Israeli Justice Minister Gideon Sa’ar has set up a special committee headed by Justice Ministry Director General Eran Davidi to make regulatory recommendations regarding social media networks, as well as emerging technologies in Israel and abroad.
Members of the committee include representatives from the Prime Minister’s Office, Ministry of Finance, Ministry of Communications, Ministry of Economy and Industry, Israel Innovation Authority, as well as various offices within the Department of Justice, including the Cyber Unit of the State Attorney’s Office. and the Privacy Protection Authority.
In one letter dated October 13, 2021, and first cited by ynetSa’ar wrote that the committee would be tasked with “formulating measures and actions to bridge the ever-widening gap between technological developments and existing regulatory and legal arrangements in Israel, and to address the negative social influences of various phenomena. inherent in this gap”. .”
The development comes as Facebook was back in the headlines in recent weeks following high-profile whistleblower testimony that shed new light on the company’s questionable practices, and a global six-hour outage. hours on Facebook, Instagram and WhatsApp which angered governments. and regulators around the world. Whistleblower Frances Hauge told Congress this month that Facebook prioritizes profits over the public good, fuels division, harms children and needs to be regulated, sparking a new conversation about the social media company and its unregulated global reach.
In an interview last week, Dr. Tehilla Shwartz Altshuler, senior fellow at the Israel Democracy Institute and head of its Democracy in the Information Age program, told The Times of Israel that while regulation will take time, it is inevitable given the immense power of Facebook. .
In his Wednesday letter, Sa’ar cited advanced developments in new emerging technologies such as artificial intelligence (AI), cloud technologies, blockchain and digital currencies, virtual reality (VR) and IoT. (the Internet of Things), and stated that “the growing gap between law and technology means that the interests of the state, its economy and individual rights can be harmed and damaged irreversibly, as long as ‘they do not adapt the legal and regulatory provisions to the constantly changing reality’.
The Minister of Justice called on the new committee to make recommendations regarding legislation relating to social networks, trade in personal data and artificial intelligence.
He wrote that the negative aspects of social media networks – online incitement, misinformation, anti-Semitism, terrorism, manipulation of democratic systems and effects on children and adolescents – were “far reaching” and “clearer by the day. “, while the regulatory frameworks on the activities of these companies were “almost non-existent”.
Personal data, on the other hand, was “the new fuel” and the “phenomenon by which different entities, mainly international social media companies, collect data about each of us, process it, exchange it and use it to their needs, present significant threats”. and challenges alongside the opportunities and new services they provide for the public good,” the letter read.
While artificial intelligence serves as the basis for “revolutionary new technology in our time”, there remain significant questions about the threat to privacy rights.” Sa’ar pointed to Western world regulations such as The law on artificial intelligenceand said no such action had ever been taken in Israel “on this important industry”.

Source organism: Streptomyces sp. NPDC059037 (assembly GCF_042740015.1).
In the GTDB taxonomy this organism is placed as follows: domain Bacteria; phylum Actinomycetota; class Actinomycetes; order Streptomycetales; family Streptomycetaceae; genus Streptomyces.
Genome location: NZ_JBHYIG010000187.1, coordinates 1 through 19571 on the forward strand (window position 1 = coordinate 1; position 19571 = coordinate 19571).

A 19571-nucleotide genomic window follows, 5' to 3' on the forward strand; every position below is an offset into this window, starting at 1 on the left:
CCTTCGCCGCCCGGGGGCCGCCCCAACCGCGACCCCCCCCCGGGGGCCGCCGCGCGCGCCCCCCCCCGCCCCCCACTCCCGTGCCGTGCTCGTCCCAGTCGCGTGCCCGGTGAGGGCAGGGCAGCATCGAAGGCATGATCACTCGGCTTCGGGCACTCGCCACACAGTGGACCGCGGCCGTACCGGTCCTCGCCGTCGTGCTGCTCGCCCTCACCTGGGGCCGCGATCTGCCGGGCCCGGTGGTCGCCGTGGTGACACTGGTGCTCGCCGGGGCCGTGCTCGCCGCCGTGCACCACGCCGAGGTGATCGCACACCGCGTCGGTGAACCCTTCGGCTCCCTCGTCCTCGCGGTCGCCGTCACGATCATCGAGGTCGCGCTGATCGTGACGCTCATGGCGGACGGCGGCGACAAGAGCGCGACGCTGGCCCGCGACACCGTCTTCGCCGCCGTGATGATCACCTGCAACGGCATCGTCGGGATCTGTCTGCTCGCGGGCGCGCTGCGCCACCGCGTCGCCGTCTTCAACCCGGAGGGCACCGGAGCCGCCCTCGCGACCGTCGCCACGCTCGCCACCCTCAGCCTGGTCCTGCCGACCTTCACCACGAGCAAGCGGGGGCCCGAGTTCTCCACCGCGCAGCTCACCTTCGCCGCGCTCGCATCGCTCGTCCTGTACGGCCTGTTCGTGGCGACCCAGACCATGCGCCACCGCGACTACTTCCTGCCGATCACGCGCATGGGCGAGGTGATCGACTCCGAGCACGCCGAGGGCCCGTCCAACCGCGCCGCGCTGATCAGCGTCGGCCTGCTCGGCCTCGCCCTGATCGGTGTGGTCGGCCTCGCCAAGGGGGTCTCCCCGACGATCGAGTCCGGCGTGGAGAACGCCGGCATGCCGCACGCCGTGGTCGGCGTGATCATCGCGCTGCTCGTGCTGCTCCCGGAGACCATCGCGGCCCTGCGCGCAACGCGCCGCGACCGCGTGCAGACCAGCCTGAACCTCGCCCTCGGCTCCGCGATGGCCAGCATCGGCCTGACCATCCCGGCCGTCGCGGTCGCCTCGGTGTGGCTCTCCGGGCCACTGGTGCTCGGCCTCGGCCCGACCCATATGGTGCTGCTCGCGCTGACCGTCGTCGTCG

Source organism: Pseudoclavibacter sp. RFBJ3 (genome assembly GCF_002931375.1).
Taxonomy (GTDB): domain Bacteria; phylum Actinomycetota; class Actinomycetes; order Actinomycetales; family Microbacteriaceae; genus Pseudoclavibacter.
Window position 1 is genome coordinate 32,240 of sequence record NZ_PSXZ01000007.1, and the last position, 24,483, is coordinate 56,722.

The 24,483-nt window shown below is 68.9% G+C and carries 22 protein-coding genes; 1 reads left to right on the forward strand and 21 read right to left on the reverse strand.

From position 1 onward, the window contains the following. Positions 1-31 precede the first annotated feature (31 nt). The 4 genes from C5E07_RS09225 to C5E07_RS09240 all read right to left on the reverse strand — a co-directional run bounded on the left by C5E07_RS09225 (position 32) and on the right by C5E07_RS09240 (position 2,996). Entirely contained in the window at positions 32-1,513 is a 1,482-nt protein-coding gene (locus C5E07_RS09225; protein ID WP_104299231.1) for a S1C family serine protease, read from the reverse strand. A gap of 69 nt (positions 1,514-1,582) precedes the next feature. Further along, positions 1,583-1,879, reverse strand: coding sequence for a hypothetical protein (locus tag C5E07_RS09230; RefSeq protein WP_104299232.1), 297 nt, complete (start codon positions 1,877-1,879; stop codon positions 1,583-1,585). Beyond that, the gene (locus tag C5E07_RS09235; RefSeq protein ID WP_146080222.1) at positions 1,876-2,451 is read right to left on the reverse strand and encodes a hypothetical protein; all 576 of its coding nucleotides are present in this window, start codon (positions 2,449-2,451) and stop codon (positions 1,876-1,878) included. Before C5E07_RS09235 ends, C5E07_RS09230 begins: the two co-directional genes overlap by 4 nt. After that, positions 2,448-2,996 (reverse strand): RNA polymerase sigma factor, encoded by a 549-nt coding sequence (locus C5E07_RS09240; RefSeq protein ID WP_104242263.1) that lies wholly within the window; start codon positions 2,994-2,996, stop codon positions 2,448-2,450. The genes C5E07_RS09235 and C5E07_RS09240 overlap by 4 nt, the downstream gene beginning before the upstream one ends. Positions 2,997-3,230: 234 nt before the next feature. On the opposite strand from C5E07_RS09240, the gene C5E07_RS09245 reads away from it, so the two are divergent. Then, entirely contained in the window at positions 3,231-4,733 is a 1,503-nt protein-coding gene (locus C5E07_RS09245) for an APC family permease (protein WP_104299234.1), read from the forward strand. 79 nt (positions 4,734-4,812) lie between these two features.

The committee “will explore the appropriate balance between encouraging innovation and technological developments in which Israel excels, and the need for smart and measured regulation that will minimize risk and negative expression,” Sa’ar wrote. Committee members will hear from local and global experts, relevant Israeli and foreign technology companies, non-governmental organizations and the public.
The Minister of Justice said he intended to work to “strengthen international cooperation in order to promote effective regulation of large technology companies”.
Separately, Channel 12 reported last week that Communications Minister Yoaz Hendel was forming a team of Israeli experts who would examine measures aimed at curbing global social media companies and possibly seek to hold Facebook legally accountable for posts on its platform. . The team would also seek to compel Facebook to reveal its policies on censorship, banning and how posts are placed in its algorithm.
Currently, when content or users are removed from the platform, Facebook does not have to provide details explaining the move.
The proposed measures also include holding social media giants accountable for any incitement or defamation posted on their platforms, which would be virtually unprecedented worldwide, according to the report. Facebook and other social media sites are currently not legally responsible for false or harmful content that appears on their platforms, unlike newspapers and other traditional publishers.
Facebook has come under fire in recent years for failing to sufficiently curb hate speech, incitement and misinformation. But Facebook doesn’t typically ban misinformation outright on its platform, instead adding third-party fact checks to debunked claims. The two exceptions relate to elections and COVID-19.
According to the report, officials will try to get Facebook representatives to talk with them to find a solution, before any progress is made with the proposed measures. The idea would be to urge Facebook to take its own steps to ensure greater transparency and accountability in its operations, or face government-imposed measures.
The planned measures, which must be finalized within three months by Hendel’s task force, could apply to all social media sites, according to the report.
TOI agencies and staff contributed to this report.